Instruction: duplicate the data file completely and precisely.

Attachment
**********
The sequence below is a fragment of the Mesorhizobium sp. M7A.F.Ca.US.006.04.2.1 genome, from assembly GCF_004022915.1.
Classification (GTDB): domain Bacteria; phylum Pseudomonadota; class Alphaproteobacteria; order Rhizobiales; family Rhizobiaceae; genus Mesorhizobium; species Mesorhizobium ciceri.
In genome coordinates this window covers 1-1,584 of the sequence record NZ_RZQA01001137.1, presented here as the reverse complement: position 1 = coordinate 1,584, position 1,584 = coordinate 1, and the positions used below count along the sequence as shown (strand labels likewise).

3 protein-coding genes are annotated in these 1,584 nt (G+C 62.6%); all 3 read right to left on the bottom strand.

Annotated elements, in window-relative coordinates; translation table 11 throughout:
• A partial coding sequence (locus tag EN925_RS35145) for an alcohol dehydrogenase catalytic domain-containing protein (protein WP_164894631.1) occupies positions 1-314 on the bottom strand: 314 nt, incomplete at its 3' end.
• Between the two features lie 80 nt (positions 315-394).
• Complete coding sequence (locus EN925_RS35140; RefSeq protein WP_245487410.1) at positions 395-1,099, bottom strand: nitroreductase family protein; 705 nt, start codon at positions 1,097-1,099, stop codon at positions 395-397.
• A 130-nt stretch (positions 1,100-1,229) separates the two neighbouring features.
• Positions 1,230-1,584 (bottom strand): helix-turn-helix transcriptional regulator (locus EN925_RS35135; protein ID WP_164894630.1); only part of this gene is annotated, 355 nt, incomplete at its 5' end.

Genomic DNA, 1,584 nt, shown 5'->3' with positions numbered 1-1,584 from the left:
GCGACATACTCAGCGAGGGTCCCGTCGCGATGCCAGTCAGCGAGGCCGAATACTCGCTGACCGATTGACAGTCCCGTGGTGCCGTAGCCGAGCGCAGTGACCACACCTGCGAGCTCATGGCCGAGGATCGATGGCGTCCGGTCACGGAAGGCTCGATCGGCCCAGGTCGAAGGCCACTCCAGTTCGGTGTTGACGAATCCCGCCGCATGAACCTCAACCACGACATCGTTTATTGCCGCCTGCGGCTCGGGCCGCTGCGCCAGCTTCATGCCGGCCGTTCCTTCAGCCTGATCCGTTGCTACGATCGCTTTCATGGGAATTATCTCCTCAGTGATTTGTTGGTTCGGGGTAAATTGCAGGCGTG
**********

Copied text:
The sequence below is a fragment of the Mesorhizobium sp. M7A.F.Ca.US.006.04.2.1 genome, from assembly GCF_004022915.1.
Classification (GTDB): domain Bacteria; phylum Pseudomonadota; class Alphaproteobacteria; order Rhizobiales; family Rhizobiaceae; genus Mesorhizobium; species Mesorhizobium ciceri.
In genome coordinates this window covers 1-1,584 of the sequence record NZ_RZQA01001137.1, presented here as the reverse complement: position 1 = coordinate 1,584, position 1,584 = coordinate 1, and the positions used below count along the sequence as shown (strand labels likewise).

3 protein-coding genes are annotated in these 1,584 nt (G+C 62.6%); all 3 read right to left on the bottom strand.

Annotated elements, in window-relative coordinates; translation table 11 throughout:
• A partial coding sequence (locus tag EN925_RS35145) for an alcohol dehydrogenase catalytic domain-containing protein (protein WP_164894631.1) occupies positions 1-314 on the bottom strand: 314 nt, incomplete at its 3' end.
• Between the two features lie 80 nt (positions 315-394).
• Complete coding sequence (locus EN925_RS35140; RefSeq protein WP_245487410.1) at positions 395-1,099, bottom strand: nitroreductase family protein; 705 nt, start codon at positions 1,097-1,099, stop codon at positions 395-397.
• A 130-nt stretch (positions 1,100-1,229) separates the two neighbouring features.
• Positions 1,230-1,584 (bottom strand): helix-turn-helix transcriptional regulator (locus EN925_RS35135; protein ID WP_164894630.1); only part of this gene is annotated, 355 nt, incomplete at its 5' end.

Genomic DNA, 1,584 nt, shown 5'->3' with positions numbered 1-1,584 from the left:
GCGACATACTCAGCGAGGGTCCCGTCGCGATGCCAGTCAGCGAGGCCGAATACTCGCTGACCGATTGACAGTCCCGTGGTGCCGTAGCCGAGCGCAGTGACCACACCTGCGAGCTCATGGCCGAGGATCGATGGCGTCCGGTCACGGAAGGCTCGATCGGCCCAGGTCGAAGGCCACTCCAGTTCGGTGTTGACGAATCCCGCCGCATGAACCTCAACCACGACATCGTTTATTGCCGCCTGCGGCTCGGGCCGCTGCGCCAGCTTCATGCCGGCCGTTCCTTCAGCCTGATCCGTTGCTACGATCGCTTTCATGGGAATTATCTCCTCAGTGATTTGTTGGTTCGGGGTAAATTGCAGGCGTG